Rotor to Fixed Wing

Hello there,

I have my commercial pilots licence in the rotorcraft S-70. What is the transition like to fixed wing?

Ironically I just learned this today while working on my CFI! According to this sheet I have, and per the FARs, the minimum amount of total time required is 70 hours minimum if everything goes to plan

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Are you looking for some feedback from someone who’s done it? Or just some general feedback? I’ve never flown a helicopter. So, I can’t help you there. Hopefully someone who has will chime in. To my understanding flying a helicopter is harder than flying an airplane for a few reasons.

Helicopters are unstable. They require constant pilot input. As a result, a pilot flying a helicopter will become mentally and physically exhausted quicker.

Airplanes are overall more stable, especially trainers. They want to return to a stable condition. With the right pitch, power, and trim setting the plane requires much less pilot input, depending on the maneuver. For the most part, two fingers and a thumb is all that’s needed unless on takeoff or landing. In fact, takeoffs and landings are what I think a helicopter pilot transitioning to fixed wing will struggle most with. The rest will be easy for someone who’s already at your level.

If you don’t have any fixed wing experience, an intro flight at any local school should give you a good idea of what it’s like.

If the airlines is your goal, just about, if not all, of the regional airlines offer a Rotor Transition Program. Although, none may be offering the program while they each try to survive coronaverse.

If you’re just trying to earn your fixed wing add-on, it’s just a matter of meeting the experience requirements listed in the FARs receiving proper endorsement and passing a checkride.


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Now is this 70 hours minimum on fixed wing or 70 hours minimum rotor?

Ah, thank you.

Airlines is my ultimate goal. Will look into Rotor Transition Programs.

I have already looked into the fixed wing add-on though, that could be an alternate route since we are in a pandemic currently.

Alexandria Poole

So your total time is everything in any type of aircraft essentially so that 70 hours would be everything you Need, at a minimum to satisfy the requirements of 14 CFR 61.133. I said if everything goes to plan because there may be set backs or needing more practice in certain areas etc.


I’ve got to ask, as a Commercial pilot how are you not aware of the FARs?


As for those answering I think some are confused with my original question. Let me rephrase it.

For those that have transferred over how was your experience? What was training like? Was it more difficult or less when it comes to dealing with control inputs? Is it all ground school first and then flying, or is it both taught at the same time? What programs did you use to transfer over/any recommendations on schools?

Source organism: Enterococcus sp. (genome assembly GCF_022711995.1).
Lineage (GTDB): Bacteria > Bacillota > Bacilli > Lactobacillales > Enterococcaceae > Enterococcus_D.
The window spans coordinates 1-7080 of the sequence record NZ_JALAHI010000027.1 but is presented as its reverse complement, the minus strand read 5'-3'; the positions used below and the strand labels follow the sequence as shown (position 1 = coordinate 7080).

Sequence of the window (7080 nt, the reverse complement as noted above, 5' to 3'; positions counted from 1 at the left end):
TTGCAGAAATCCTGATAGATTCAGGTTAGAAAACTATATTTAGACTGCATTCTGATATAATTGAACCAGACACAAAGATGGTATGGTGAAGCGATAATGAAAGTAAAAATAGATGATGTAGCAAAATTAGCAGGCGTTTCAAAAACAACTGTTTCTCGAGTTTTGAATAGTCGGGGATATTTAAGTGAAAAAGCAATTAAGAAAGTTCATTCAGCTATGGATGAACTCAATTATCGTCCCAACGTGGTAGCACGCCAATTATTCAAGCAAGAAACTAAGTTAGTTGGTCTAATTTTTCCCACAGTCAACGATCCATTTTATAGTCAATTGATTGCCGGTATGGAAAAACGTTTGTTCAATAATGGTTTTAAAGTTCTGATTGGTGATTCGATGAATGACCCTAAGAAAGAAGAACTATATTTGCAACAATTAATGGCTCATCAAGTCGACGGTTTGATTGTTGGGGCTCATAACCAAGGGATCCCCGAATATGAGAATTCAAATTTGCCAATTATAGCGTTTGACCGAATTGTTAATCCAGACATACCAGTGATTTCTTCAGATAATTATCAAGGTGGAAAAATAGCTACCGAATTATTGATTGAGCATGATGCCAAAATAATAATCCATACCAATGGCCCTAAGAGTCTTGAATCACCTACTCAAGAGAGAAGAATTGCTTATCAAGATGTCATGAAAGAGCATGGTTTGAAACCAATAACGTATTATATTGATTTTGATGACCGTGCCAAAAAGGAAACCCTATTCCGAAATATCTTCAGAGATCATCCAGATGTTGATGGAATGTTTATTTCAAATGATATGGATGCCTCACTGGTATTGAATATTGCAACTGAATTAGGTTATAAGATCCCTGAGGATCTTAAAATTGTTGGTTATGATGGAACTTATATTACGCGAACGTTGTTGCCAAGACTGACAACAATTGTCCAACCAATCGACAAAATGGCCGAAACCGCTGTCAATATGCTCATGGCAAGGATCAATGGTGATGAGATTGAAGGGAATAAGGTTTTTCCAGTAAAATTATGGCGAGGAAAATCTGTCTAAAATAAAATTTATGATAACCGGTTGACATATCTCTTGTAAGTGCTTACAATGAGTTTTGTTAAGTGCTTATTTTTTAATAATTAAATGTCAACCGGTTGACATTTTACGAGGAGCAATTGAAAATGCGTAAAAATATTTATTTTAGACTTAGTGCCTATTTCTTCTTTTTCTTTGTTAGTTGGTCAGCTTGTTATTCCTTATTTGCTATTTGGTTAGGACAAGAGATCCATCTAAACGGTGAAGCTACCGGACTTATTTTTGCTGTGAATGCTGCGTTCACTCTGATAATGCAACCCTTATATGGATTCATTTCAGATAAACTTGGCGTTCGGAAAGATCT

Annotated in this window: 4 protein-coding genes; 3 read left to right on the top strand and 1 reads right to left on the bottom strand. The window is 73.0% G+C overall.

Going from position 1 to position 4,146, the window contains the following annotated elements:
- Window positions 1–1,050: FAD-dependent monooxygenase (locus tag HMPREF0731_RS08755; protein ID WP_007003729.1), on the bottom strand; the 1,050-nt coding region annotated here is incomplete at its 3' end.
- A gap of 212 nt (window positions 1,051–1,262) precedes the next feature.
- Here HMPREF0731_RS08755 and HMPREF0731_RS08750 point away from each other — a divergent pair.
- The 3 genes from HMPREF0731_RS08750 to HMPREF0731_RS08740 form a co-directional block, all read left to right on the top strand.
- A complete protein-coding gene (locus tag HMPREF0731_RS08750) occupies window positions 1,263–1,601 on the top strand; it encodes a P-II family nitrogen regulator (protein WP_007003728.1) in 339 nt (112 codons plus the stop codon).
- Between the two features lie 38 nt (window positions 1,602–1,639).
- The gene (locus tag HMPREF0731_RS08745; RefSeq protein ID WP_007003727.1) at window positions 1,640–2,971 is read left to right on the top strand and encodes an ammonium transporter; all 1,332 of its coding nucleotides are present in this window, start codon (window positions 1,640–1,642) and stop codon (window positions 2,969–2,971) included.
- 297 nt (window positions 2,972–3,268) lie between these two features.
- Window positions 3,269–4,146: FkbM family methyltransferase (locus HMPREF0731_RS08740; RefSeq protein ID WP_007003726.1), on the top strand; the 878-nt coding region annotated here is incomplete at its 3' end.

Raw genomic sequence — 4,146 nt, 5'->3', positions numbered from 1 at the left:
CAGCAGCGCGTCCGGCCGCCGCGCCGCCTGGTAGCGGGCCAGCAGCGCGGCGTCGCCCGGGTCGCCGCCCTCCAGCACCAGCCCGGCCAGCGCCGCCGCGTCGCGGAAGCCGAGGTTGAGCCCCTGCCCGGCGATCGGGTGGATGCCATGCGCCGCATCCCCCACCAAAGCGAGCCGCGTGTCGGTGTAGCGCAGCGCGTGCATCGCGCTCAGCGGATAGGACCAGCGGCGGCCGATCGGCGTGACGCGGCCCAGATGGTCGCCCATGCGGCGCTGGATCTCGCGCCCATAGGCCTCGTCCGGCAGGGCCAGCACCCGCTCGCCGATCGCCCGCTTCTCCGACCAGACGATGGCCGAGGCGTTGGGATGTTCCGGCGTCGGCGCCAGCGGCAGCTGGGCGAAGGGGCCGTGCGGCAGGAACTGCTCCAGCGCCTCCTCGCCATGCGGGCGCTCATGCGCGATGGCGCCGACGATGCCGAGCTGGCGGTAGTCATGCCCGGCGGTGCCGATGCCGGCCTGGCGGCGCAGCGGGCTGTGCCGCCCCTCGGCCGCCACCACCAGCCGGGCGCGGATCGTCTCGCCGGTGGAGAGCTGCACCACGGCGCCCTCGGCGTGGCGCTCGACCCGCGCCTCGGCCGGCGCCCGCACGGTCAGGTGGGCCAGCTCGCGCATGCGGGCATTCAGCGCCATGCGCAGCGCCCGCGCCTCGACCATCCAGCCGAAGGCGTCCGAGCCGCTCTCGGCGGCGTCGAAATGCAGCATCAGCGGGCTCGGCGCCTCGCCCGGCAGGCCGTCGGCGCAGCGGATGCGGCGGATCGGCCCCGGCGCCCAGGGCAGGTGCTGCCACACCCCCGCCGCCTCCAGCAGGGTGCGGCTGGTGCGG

Hi Alexandria! I’m a 67J flying out of Salem, OR and started the program from 0 hours in April 2020. (Currently in instruments add on). You should be able to feel very comfortable with the control inputs and the C172 about 20-30 hours in. Landings will be the hardest part to learn. Let me know if you have any other questions.



Oh awesome thank you! I am over at Hood (also 67J). And from what I’ve heard, landings would be hard to learn. Let me know how schooling was for you on the civilian side.

Thank you for answering!


I’ve only got 14hrs rotary but hovering is much harder than landing! :wink:



I’m actually looking into getting my Commercial Rotor. Done a lot of studying and in terms of controls it will be a fairly easy transition. There will have to be some rewiring if the brain of course.

For instance if you fly American RW you use left anti-torque pedal when increasing collective vs. you use right rudder to counter the left turning tendencies of the prop as you increase power for FW. Engine instruments are fairly similar. Especially if your flying turbine. Don’t have to worry about matching engine RPM with Rotor RPMs in a FW though. No VTOL takeoffs or landings for FW of course (unless you’ll be flying the AV8B Harrier or F35 Lightning II :wink: ). The landings will come easy once you master the art of the flare and the decent profile is a bit shallower (3 degrees). Best of all, when your engine quits on a bad day, no autorotation :smiley: !

Basic systems and fundamentals like airspeed/drag, etc. are fairly the same. As the others have said helicopters do require more mental energy to monitor. Especially with the wind (VRS, LTE as you already know). I find FW really enjoyable, but I want to venture out and seek the fun of flying rotors too. I’m sure you’ll enjoy your fixed wing training as well. Hope this info helps and if you have any other questions feel free to collaborate! :slightly_smiling_face: